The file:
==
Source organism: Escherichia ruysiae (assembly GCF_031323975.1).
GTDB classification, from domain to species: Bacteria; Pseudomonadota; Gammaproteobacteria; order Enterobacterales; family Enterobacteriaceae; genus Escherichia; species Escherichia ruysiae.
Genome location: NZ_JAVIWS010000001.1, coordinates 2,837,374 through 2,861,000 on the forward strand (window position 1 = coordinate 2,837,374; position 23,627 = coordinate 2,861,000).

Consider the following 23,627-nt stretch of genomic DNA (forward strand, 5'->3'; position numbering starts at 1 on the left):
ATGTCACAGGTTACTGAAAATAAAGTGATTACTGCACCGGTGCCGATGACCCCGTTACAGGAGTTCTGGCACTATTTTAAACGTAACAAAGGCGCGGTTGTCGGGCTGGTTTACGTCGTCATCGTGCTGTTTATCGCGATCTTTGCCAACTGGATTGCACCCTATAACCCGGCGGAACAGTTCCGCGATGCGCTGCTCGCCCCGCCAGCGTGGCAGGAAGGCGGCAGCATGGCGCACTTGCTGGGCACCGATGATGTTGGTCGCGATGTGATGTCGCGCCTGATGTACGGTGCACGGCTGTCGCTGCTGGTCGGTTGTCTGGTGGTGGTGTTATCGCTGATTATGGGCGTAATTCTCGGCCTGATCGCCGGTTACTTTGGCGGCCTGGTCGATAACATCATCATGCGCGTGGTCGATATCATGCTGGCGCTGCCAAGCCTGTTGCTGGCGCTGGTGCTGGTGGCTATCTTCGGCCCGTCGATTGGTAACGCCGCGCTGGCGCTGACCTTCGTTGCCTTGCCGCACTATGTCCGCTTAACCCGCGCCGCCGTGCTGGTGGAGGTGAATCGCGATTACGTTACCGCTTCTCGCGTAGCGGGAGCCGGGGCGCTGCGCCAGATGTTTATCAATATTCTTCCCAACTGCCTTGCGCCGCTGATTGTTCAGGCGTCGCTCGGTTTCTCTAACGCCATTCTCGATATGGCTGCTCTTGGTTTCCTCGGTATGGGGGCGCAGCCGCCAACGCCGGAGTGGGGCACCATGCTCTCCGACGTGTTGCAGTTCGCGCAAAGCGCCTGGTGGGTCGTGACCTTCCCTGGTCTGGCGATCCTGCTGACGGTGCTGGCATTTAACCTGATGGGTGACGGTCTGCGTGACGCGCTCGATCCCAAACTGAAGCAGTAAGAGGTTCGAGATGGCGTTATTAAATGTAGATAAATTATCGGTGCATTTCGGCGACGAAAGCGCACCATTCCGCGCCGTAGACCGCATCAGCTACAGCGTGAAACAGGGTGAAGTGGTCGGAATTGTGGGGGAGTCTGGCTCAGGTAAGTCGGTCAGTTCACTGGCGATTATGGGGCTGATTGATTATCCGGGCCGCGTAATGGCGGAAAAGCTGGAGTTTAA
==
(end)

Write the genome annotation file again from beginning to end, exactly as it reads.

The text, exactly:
Source organism: Escherichia ruysiae (assembly GCF_031323975.1).
GTDB classification, from domain to species: Bacteria; Pseudomonadota; Gammaproteobacteria; order Enterobacterales; family Enterobacteriaceae; genus Escherichia; species Escherichia ruysiae.
Genome location: NZ_JAVIWS010000001.1, coordinates 2,837,374 through 2,861,000 on the forward strand (window position 1 = coordinate 2,837,374; position 23,627 = coordinate 2,861,000).

Consider the following 23,627-nt stretch of genomic DNA (forward strand, 5'->3'; position numbering starts at 1 on the left):
ATGTCACAGGTTACTGAAAATAAAGTGATTACTGCACCGGTGCCGATGACCCCGTTACAGGAGTTCTGGCACTATTTTAAACGTAACAAAGGCGCGGTTGTCGGGCTGGTTTACGTCGTCATCGTGCTGTTTATCGCGATCTTTGCCAACTGGATTGCACCCTATAACCCGGCGGAACAGTTCCGCGATGCGCTGCTCGCCCCGCCAGCGTGGCAGGAAGGCGGCAGCATGGCGCACTTGCTGGGCACCGATGATGTTGGTCGCGATGTGATGTCGCGCCTGATGTACGGTGCACGGCTGTCGCTGCTGGTCGGTTGTCTGGTGGTGGTGTTATCGCTGATTATGGGCGTAATTCTCGGCCTGATCGCCGGTTACTTTGGCGGCCTGGTCGATAACATCATCATGCGCGTGGTCGATATCATGCTGGCGCTGCCAAGCCTGTTGCTGGCGCTGGTGCTGGTGGCTATCTTCGGCCCGTCGATTGGTAACGCCGCGCTGGCGCTGACCTTCGTTGCCTTGCCGCACTATGTCCGCTTAACCCGCGCCGCCGTGCTGGTGGAGGTGAATCGCGATTACGTTACCGCTTCTCGCGTAGCGGGAGCCGGGGCGCTGCGCCAGATGTTTATCAATATTCTTCCCAACTGCCTTGCGCCGCTGATTGTTCAGGCGTCGCTCGGTTTCTCTAACGCCATTCTCGATATGGCTGCTCTTGGTTTCCTCGGTATGGGGGCGCAGCCGCCAACGCCGGAGTGGGGCACCATGCTCTCCGACGTGTTGCAGTTCGCGCAAAGCGCCTGGTGGGTCGTGACCTTCCCTGGTCTGGCGATCCTGCTGACGGTGCTGGCATTTAACCTGATGGGTGACGGTCTGCGTGACGCGCTCGATCCCAAACTGAAGCAGTAAGAGGTTCGAGATGGCGTTATTAAATGTAGATAAATTATCGGTGCATTTCGGCGACGAAAGCGCACCATTCCGCGCCGTAGACCGCATCAGCTACAGCGTGAAACAGGGTGAAGTGGTCGGAATTGTGGGGGAGTCTGGCTCAGGTAAGTCGGTCAGTTCACTGGCGATTATGGGGCTGATTGATTATCCGGGCCGCGTAATGGCGGAAAAGCTGGAGTTTAA